Washington, DC—With Russia launching an extensive assault on Ukraine, the American Sociological Association has compiled a list of experts who can provide sociological perspectives on issues related to this crisis. These experts are available to answer media questions and provide insights for news stories.

Cynthia Buckley is Professor of Sociology and Faculty Affiliate of the European Union Studies Center at the University of Illinois, Urbana Champaign. A social demographer, she is currently engaged in two research projects focused on social and political stability in Ukraine. Informed by more than three decades of fieldwork across Eurasia, her recent publications in professional journals have focused on the social implications of damage to humanitarian infrastructure in Donbas, health care capacity and COVID in Ukraine, and the importance of health diplomacy. She is working on issues of migration, displacement, and resettlement in Ukraine, and the socio-demographic declines associated with de facto states.

Daina Eglitis is Associate Professor of Sociology and International Affairs at George Washington University, Washington DC. Her research focuses on the social dimensions of post-communist transformations in Eastern Europe. She is especially interested in the ways in which transformation has affected women in the region and the ways in which women have responded to the dramatic changes of the last decade. Her work has been featured in numerous professional journals and edited volumes.

Michelle Kelso is Director, Human Services and Social Justice, and Assistant Professor of Sociology and International Affairs at George Washington University, Washington DC. Kelso's research focuses on the Holocaust in Romanian controlled territory. In her most research on Holocaust atrocity sites in Ukraine, Kelso uses a digital humanities framework that incorporates GIS mapping and memory studies. She has been the recipient of several prestigious national awards and her documentary film, Hidden Sorrows: The Persecution of Romanian Gypsies During WWII has been screened in seven countries, numerous film festivals, and aired on three national television channels. She has consulted for the Council of Europe, USAID, several nonprofits, Holocaust compensation programs, as well as the Romanian and American governments.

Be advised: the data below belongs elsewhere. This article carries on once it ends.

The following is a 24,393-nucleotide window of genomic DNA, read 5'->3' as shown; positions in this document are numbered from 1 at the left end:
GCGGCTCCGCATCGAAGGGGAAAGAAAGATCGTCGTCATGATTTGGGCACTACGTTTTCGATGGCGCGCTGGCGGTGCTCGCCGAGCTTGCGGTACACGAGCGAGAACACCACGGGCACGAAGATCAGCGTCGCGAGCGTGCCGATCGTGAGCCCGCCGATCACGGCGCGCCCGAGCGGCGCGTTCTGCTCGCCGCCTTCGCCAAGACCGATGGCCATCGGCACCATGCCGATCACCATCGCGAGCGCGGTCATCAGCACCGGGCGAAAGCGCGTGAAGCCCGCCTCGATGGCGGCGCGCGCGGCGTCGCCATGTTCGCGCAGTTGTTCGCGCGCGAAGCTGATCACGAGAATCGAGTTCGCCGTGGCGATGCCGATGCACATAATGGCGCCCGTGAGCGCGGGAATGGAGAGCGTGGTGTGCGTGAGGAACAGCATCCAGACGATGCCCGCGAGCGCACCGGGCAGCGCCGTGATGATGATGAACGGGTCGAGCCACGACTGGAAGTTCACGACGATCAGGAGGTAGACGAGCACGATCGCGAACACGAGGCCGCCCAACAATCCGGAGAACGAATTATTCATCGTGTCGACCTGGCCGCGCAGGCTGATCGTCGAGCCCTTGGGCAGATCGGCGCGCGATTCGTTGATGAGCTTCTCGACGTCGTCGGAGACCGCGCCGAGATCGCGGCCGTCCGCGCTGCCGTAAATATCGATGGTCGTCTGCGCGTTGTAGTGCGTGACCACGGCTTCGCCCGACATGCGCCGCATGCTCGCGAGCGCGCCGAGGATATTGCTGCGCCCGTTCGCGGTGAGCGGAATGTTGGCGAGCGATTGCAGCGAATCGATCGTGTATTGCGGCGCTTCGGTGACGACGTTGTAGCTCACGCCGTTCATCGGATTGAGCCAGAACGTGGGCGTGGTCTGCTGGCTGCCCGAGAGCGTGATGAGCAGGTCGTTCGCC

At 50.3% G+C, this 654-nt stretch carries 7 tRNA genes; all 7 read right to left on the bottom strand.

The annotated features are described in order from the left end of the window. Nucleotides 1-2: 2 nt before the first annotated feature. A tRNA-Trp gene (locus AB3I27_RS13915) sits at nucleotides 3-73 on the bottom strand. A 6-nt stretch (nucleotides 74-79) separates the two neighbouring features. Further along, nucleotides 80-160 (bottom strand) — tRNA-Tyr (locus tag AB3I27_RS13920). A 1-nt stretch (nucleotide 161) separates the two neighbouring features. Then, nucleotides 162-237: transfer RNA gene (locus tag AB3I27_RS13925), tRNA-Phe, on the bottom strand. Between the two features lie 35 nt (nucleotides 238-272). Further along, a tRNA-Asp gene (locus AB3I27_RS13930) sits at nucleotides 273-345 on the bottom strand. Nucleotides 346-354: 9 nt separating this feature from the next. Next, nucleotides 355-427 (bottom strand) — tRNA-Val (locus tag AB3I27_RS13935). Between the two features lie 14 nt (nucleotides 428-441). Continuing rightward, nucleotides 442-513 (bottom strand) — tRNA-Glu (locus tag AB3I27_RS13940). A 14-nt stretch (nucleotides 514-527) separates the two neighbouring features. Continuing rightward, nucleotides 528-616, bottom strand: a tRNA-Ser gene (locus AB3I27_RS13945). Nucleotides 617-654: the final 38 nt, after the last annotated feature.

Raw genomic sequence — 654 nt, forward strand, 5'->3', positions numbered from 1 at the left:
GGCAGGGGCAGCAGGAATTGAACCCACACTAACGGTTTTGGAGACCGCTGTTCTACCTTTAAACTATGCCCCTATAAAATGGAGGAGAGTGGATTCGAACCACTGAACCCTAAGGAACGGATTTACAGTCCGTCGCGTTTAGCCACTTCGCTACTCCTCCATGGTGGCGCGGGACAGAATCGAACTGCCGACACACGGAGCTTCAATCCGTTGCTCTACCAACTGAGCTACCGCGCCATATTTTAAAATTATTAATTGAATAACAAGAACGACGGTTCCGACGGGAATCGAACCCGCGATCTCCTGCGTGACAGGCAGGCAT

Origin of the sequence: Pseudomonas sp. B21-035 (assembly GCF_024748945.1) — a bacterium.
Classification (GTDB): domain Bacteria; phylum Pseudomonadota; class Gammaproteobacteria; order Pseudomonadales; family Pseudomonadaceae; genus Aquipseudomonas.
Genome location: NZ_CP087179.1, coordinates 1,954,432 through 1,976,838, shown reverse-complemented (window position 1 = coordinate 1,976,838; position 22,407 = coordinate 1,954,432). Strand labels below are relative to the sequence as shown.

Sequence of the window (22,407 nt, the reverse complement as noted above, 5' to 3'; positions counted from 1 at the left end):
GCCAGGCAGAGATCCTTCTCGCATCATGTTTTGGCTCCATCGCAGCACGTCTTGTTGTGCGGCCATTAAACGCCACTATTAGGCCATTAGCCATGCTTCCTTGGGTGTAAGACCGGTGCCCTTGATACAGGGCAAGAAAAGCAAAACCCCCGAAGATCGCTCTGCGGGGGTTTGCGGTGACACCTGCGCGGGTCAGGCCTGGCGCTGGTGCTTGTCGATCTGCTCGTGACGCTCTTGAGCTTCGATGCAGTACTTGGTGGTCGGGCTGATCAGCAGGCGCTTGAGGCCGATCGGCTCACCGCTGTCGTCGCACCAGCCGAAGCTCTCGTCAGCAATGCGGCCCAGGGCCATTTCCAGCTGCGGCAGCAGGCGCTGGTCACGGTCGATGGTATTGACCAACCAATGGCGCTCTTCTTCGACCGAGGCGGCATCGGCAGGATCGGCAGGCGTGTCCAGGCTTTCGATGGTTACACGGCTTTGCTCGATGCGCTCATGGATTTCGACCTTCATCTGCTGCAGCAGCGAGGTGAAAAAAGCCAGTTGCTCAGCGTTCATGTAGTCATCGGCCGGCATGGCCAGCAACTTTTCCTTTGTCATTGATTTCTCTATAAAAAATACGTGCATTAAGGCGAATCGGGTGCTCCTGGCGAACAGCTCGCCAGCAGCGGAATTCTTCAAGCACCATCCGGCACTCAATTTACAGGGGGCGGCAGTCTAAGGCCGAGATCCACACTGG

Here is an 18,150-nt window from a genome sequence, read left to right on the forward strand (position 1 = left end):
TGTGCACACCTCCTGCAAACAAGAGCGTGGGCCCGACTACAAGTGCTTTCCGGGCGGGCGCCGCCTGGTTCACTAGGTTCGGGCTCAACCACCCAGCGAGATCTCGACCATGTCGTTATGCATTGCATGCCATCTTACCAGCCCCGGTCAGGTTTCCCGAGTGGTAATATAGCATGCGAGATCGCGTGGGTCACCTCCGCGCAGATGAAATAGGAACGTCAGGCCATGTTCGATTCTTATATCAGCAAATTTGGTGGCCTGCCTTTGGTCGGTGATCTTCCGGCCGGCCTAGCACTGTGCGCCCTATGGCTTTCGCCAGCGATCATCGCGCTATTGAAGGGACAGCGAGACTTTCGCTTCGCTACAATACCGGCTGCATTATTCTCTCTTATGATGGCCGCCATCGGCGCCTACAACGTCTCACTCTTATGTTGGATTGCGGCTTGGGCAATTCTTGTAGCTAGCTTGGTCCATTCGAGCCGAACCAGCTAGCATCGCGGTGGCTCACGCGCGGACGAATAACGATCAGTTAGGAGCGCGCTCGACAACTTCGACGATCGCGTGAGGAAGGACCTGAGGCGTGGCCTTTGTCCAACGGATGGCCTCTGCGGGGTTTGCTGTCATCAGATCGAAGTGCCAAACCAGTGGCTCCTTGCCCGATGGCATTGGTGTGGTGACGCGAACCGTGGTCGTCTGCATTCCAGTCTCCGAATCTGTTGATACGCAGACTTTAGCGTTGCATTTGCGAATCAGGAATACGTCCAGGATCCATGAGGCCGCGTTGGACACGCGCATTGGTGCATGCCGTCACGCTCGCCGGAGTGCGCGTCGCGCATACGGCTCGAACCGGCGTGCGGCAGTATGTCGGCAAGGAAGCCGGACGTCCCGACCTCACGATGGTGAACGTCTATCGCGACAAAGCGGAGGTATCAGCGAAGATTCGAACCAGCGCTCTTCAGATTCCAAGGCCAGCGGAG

Michael D. Kennedy is Professor of Sociology and International and Public Affairs at Brown University, Providence, Rhode Island. Throughout his career, Kennedy has addressed the articulations of democracy, dictatorship, war and social change in Europe and Eurasia, with particular regional expertise in Poland, Ukraine, Russia, and Kosovo. His work has appeared in Polish, Ukrainian, and Kosovar journals, as well as those focused on the region, including Problems of Post-Communism and East European Politics and Societies. His three monographs as well as his contributions to numerous other professional journals and edited volumes also reflect this regional interest. In the public sphere, his accounts have appeared in the GuardianChicago TribuneHuffPostDetroit Free PressThe New York Times, and the Providence Journal, and through various audio and visual media, including BBC News, Rhode Island Public Television, and local commercial television and radio. His most substantial recent reflection on the current Ukraine crisis before Putin's invasion appeared on February 2, 2022 in the interview, “When It Comes to Russia and Ukraine, Nothing Is Simple” by Dan Richards in Trending Globally.

Juho Korhonen is Assistant Professor of Sociology at Boğaziçi University, Istanbul, Turkey, and a visiting fellow at the Elliot School of International Affairs, George Washington University, Washington DC. He is a historical and political sociologist and has published widely on post-socialist politics and imperialism. His areas of interest include Eurasian history; global and transnational history; sociology of empires; nationalism; and post-socialism.

Ori Swed is Assistant Professor, Department of Sociology, Anthropology, and Social Work, Texas Tech University and Director of Peace, War, & Social Conflict Laboratory, Lubbock, Texas. He studies contemporary trends in warfare, specifically Russian cyber and proxy capabilities. His research focuses on organizational change in the context of humanitarian crisis or armed conflict. Swed also studies technology and organizations, with a focus on conflict and post-conflict settings.

For more experts or resources, contact the ASA.


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